English Dutch French German Italian Portuguese Russian Spanish


Disability in the Gilded Age and Progressive Era

Published on Tue, 06/11/2024

A man in a suit makes signs in American Sign Language.
George Veditz. Preservation of the Sign language. (1913). Library of Congress.

By Rich Cairn, History, Civics & Social Studies Inclusion Specialist, CES

Teaching about Disability in the Gilded Age and Progressive Era

Slides from presentation by Rich Cairn at the virtual conference: A More Perfect Union: Exploring America's Story in the Gilded Age and Progressive Era, June 17, 2024

A More Perfect Union: Exploring America's Story in the Gilded Age and Progressive Era Virtual Conference was organized by the Chicago History Museum, Loyola University Chicago, and the University of Illinois Chicago with support from the National Endowment for the Humanities. 



Schools for Deaf, blind, deaf-blind, and students with intellectual disabilities, as well as asylums were founded by reformers in the early 1800s. By the end of the century, nearly every state had these institutions. Conditions became crowded and poorly served. Residency peaked in the 1950s, when disabled advocates and their families began to demand better treatment and closure of most large institutions. The 1990 Americans with Disabilities Act further empowered citizens to achieve independence and better treatment. 

Disabled Veterans

The Civil War caught both sides utterly unprepared to care for wounded and disabled soldiers. Volunteers leaped into action. The U.S. Government eventually developed vast systems of hospitals, soldiers' homes, and pensions for Union veterans. By century's end, there was a backlash to the cost and a rising stigma toward disability. 

Immigration Infrastructure

With two 1882 immigration laws, Congress established a system to exclude people with disabilities as well as Asians. Immigrants were stigmatized as inherently weak and diseased, as well as politically dangerous.  

Eugenics Movement

Along with efforts to constrain people with disabilities and dark-skinned immigrants, the eugenics movement targeted its false science against people of color and poor people. The Catholic Church and some others objected at the time, though the movement was popular with elite conservatives and progressives alike. Eugenics inspired hate groups in the United States and the Nazis in Europe. The United States Supreme Court approved as states passed laws to sterilize people with disabilities and people of color without their permission and sometimes without their knowledge. Some 60,000 suffered this mistreatment into the 1970s. Yet in the 21st century, some states set up compensation funds for some victims.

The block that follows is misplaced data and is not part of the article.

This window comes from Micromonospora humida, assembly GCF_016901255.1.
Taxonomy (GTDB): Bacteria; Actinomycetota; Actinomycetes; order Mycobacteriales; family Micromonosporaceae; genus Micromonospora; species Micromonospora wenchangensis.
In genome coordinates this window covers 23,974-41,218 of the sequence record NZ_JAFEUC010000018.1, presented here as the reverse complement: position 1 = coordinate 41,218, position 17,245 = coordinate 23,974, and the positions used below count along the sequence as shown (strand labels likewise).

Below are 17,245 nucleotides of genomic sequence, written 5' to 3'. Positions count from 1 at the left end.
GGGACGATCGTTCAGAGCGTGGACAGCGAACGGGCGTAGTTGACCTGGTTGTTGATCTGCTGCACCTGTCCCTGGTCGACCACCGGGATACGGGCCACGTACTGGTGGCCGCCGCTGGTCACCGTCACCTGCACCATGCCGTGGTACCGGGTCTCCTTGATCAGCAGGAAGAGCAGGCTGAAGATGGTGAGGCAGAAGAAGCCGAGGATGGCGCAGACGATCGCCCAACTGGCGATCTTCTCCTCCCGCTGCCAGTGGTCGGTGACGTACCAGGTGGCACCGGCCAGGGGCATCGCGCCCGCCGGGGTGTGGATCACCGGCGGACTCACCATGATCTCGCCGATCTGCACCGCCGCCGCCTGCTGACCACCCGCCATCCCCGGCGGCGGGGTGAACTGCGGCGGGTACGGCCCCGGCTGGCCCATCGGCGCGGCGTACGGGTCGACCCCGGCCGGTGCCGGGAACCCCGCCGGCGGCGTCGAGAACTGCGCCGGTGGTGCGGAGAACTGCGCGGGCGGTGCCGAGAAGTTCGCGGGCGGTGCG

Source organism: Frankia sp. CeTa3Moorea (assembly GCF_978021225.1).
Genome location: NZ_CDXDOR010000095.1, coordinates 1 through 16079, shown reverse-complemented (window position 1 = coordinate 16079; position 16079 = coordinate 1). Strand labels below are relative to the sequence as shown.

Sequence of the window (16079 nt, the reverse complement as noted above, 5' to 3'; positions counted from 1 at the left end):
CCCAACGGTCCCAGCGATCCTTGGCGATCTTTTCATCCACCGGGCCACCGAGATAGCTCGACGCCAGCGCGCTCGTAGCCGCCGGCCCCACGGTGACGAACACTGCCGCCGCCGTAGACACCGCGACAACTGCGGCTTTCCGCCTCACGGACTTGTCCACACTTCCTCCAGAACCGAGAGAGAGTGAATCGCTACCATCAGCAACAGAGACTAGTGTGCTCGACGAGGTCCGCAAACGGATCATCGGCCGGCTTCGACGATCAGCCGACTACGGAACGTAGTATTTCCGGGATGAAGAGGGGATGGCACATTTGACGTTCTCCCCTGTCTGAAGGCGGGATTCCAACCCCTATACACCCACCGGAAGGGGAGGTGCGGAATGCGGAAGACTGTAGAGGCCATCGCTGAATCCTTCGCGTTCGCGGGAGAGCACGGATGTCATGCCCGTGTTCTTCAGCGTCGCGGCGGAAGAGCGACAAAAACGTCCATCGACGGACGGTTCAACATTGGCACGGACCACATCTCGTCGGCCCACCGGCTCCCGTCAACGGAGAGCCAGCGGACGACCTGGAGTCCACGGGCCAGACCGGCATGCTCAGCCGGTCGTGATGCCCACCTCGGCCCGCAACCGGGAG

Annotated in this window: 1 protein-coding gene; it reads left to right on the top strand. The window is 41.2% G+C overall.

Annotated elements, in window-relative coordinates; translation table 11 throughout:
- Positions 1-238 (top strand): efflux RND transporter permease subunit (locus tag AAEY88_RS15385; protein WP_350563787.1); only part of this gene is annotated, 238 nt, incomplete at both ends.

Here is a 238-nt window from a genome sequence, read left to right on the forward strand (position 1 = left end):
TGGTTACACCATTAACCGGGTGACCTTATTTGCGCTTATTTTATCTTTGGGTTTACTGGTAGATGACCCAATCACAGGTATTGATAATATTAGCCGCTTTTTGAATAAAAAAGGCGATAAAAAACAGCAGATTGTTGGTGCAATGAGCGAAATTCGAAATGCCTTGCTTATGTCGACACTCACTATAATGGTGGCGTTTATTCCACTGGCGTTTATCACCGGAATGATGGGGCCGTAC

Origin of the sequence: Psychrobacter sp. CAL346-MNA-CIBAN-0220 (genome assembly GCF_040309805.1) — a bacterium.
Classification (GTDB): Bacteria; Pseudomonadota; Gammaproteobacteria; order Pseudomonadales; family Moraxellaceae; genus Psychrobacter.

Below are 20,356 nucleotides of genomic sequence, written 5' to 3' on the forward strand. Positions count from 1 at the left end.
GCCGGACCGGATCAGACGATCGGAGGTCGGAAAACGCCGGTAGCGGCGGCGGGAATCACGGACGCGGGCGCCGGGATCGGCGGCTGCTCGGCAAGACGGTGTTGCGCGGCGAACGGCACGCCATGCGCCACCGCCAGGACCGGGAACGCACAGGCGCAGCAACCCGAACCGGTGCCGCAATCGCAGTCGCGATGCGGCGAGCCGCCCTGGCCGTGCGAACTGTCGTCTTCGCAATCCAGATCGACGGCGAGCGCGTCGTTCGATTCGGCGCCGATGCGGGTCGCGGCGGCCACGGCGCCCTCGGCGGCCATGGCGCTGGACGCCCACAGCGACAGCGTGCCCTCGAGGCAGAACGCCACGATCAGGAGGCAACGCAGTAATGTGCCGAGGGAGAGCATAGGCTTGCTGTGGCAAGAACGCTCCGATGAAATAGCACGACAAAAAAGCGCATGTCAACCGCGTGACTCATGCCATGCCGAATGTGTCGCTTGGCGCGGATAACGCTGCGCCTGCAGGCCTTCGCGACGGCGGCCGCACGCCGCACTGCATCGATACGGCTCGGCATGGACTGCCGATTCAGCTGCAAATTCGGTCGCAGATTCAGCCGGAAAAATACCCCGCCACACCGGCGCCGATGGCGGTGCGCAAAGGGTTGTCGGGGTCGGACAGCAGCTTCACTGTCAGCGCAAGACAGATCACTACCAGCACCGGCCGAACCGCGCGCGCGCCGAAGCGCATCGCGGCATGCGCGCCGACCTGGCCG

Long Arc of Disability Rights

Disabled people began to create schools and other services and advocacy groups by the early 1800s. By the early 1900s, organizations of as well as for people with disabilities emerged in many forms across country, starting with Deaf and blind advocates. Resources and organization grew through the 1960s when groups began to band together across disability. Grassroots organizing exploded through the 1970s and 1980s, leading to 1990 passage of the Americans with Disabilities Act. Disability advocates continue to develop and evolve, including a new emphasis on capturing and sharing disability history. 


Curricula, Primary Sources, and Other Resources

Emerging America


Other Resources on Disability in the Gilded Age and Progressive Era


Rich Cairn

Civics and Social Studies Curriculum and Instruction Specialist, Collaborative for Educational Services
Rich Cairn founded Emerging America in 2006, which features the Library of Congress Teaching with Primary Sources program at the Collaborative for Educational Services, and the National Endowment for the Humanities Landmarks of American History program, "Forge of Innovation: The Springfield Armory and the Genesis of American Industry." The Accessing Inquiry clearinghouse, supported by the Library of Congress TPS program promotes full inclusion of students with disabilities and English Learners in civics and social studies education.